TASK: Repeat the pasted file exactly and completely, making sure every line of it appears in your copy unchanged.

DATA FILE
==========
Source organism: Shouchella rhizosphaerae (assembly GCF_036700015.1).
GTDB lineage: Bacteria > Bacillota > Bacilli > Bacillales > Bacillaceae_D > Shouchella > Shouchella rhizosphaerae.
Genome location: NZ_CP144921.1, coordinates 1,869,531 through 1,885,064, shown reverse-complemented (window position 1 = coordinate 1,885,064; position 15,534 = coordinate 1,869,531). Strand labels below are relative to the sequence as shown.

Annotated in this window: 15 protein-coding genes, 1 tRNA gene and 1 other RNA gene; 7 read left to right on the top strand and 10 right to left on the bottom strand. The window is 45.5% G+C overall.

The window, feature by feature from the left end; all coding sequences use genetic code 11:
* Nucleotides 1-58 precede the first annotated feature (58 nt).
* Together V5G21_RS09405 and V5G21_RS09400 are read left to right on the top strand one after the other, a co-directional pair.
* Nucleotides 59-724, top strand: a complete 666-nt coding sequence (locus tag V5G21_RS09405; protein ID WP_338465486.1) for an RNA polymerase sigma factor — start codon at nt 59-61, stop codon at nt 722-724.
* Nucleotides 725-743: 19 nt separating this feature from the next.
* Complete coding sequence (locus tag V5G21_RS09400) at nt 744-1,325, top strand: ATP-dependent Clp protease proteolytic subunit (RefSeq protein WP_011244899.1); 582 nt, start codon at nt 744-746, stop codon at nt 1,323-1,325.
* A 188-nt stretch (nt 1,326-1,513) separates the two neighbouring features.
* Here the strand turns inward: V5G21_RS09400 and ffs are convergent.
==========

Source organism: Shouchella rhizosphaerae (assembly GCF_036700015.1).
GTDB lineage: Bacteria > Bacillota > Bacilli > Bacillales > Bacillaceae_D > Shouchella > Shouchella rhizosphaerae.
Genome location: NZ_CP144921.1, coordinates 1,869,531 through 1,885,064, shown reverse-complemented (window position 1 = coordinate 1,885,064; position 15,534 = coordinate 1,869,531). Strand labels below are relative to the sequence as shown.

Annotated in this window: 15 protein-coding genes, 1 tRNA gene and 1 other RNA gene; 7 read left to right on the top strand and 10 right to left on the bottom strand. The window is 45.5% G+C overall.

The window, feature by feature from the left end; all coding sequences use genetic code 11:
* Nucleotides 1-58 precede the first annotated feature (58 nt).
* Together V5G21_RS09405 and V5G21_RS09400 are read left to right on the top strand one after the other, a co-directional pair.
* Nucleotides 59-724, top strand: a complete 666-nt coding sequence (locus tag V5G21_RS09405; protein ID WP_338465486.1) for an RNA polymerase sigma factor — start codon at nt 59-61, stop codon at nt 722-724.
* Nucleotides 725-743: 19 nt separating this feature from the next.
* Complete coding sequence (locus tag V5G21_RS09400) at nt 744-1,325, top strand: ATP-dependent Clp protease proteolytic subunit (RefSeq protein WP_011244899.1); 582 nt, start codon at nt 744-746, stop codon at nt 1,323-1,325.
* A 188-nt stretch (nt 1,326-1,513) separates the two neighbouring features.
* Here the strand turns inward: V5G21_RS09400 and ffs are convergent.